It was a long standing ambition of mine to catch a queenfish on the long rod. Every video and DVD I avidly watched always portrayed these fish as tremendous fighters, and I was jealous of the anglers holding their fish for display.
Queenfish, however, have always been a bit mystical for a South Queensland fly angler like myself. I always though I’d need to go a long way up north to catch one, but I was wrong. I caught my first one in a Gold Coast waterway while fishing for other species on fly, and I caught another in a suburban canal system in the Redlands area. These fish were little tackers of around 45cm, spikey as all get out, and an obviously different fish from those in the tropical and sub-tropical waters of our east coast. The obvious differences with these local so-called ‘oceanic’ fish was the nasty array of dorsal spines plus a lack of spots on their sides, whereas the northern queenfish have distinct spots, are a bit less spiky, and commonly grow to more than a metre long.
Given their ability to jump and carry on once hooked, queenfish are a great sportfish and very popular with anglers of all persuasions. A look at a queenie reveals a deep but somewhat skinny fish with big eyes and a wide mouth, sporting an array of teeth in an underslung lower jaw. The big mouth looks almost comical, but if you were a baitfish with a queenie on your tail I doubt you’d see anything funny about that mouth!
Larger queenies always seem to exhibit four dark spots on their flanks. Their long but thin body is equipped with a deeply forked tail built for fast work on bait, and even faster work to escape from predators.
Where do we find them? Around the coast of Cape York and the western side of the Gulf, queenies are common enough to be almost annoying. However, as you go further south they become somewhat patchy; a fish will frequent one area and leave others well alone for some reason. And in the more southern areas they are quite seasonal, turning up regularly in a particular locality and then moving on as a season advances.
Unlike some other desirable fly rod targets such as tuna and mackerel, queenfish are obliging enough to be regularly seen working bait around steeper shorelines, sand spits, break walls, headlands and the like. In areas where they are common, a shore-based angler should have plenty of opportunities. These fish often feed right into the shallows. I’ve actually seen baitfish jumping up on the sand to escape marauding queenies, which proves these predators will certainly move in close enough for a fly angler to get at them.
Although queenfish have a wide range along the coast, I really recommend fishing for them in the far north where they’re most plentiful. If you’re thinking about making a trip up north, here are some hints for targeting these speedsters.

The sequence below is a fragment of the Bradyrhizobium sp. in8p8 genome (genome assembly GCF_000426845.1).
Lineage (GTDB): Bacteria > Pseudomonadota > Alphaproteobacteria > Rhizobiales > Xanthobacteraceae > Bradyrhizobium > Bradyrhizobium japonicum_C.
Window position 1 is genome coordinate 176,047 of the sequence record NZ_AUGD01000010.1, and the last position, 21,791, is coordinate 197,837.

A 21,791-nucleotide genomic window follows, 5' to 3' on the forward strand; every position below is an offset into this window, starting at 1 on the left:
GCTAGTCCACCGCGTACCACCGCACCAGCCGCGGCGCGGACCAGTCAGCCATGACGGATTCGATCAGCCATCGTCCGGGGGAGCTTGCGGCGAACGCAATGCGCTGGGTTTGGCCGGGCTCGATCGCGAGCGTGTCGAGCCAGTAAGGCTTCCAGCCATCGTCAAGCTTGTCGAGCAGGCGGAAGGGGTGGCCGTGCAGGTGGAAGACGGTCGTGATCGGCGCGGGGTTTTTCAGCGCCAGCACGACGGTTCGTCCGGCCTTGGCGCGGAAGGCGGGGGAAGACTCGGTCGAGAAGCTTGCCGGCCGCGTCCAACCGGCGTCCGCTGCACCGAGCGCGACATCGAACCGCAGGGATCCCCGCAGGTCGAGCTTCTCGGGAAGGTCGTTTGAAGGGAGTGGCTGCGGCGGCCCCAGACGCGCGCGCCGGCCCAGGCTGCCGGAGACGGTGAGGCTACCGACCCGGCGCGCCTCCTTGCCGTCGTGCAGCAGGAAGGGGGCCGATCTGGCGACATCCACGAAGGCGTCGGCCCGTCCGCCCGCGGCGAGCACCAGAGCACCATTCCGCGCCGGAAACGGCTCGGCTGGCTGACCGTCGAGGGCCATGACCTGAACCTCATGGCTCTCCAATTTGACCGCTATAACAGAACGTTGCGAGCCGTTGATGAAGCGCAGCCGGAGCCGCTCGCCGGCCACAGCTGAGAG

One of the really interesting features of these large-mouthed fish is their manner of feeding, which is different from the way tuna and mackerel feed. It’s easy to tell when tuna are feeding on balled-up bait, as they jump a little and usually show their tails or backs as they roll into the melee. Mackerel do much the same as far as balling-up bait goes, but they slash and rip the surface in a manner distinctly different from tuna. It’s usual to see flocks of birds working along with both tuna and mackerel when surface feeding.
Queenfish are different. When queenies are working the surface there’s often a big flat splash, quite out of proportion to the size of the fish making it, with the next visible attack often some distance away. There may be bird or two in attendance but seldom a big flock. This is because queenies tend not to round up bait at all, instead using hit-and-run tactics to quickly snatch baitfish at random. This is particularly true in the case of the larger fish, the ones we flyfishers like to engage. That big chop or massive swirl you can see isn’t where the fish is. It’s where he has been.
The key to success is to give a feeding fish a fair amount of lead, get the fly as close as possible into its projected path, and then retrieve the fly at best speed. While queenies are only too willing to take a fly, they must see it first. That means the closer the better.
Most small baitfish-style wet flies will be taken readily, and poppers are also very good. If a popper is making some disturbance not far from a working queenie it won’t be long before it’s taken. The only drawback with poppers is some restriction in casting distance due to their air resistance when compared to slim wet flies.
Fly tackle should be robust. These fish are often a metre or more in length, and a fish of that size can give a rod and reel – and the angler – a decent workout. An 8wt outfit is ideal most of the time. A 9wt or 10wt is required only where it’s almost certain that there’s a run of larger fish.
Your reel must be set up with a smooth drag and have at least 100m of backing behind the fly line: an intermediate sink rate line is fine for wet flies, a floating line being the alternative for use with poppers. A 10kg leader tippet should guard against bite-offs if a fish takes a fly deep.
Queenies take the fly with a heavy jolt followed immediately by a scorching run and often a series of quick action tail-walking jumps, which can dislodge the fly. The clue is to hook up as the line jars tight with a strip-strike and then keep the rod low and to the side to discourage those crazy jumping tactics. Most queenies are good for at least two decent runs before they begin to tire.
These fish are actually not bad eating if bled and then kept on ice, but fresh is definitely best. They are great in a curry or as numus. Not familiar with numus? Do a Google search for the NT Government recipe, it’s delicious.Reads: 837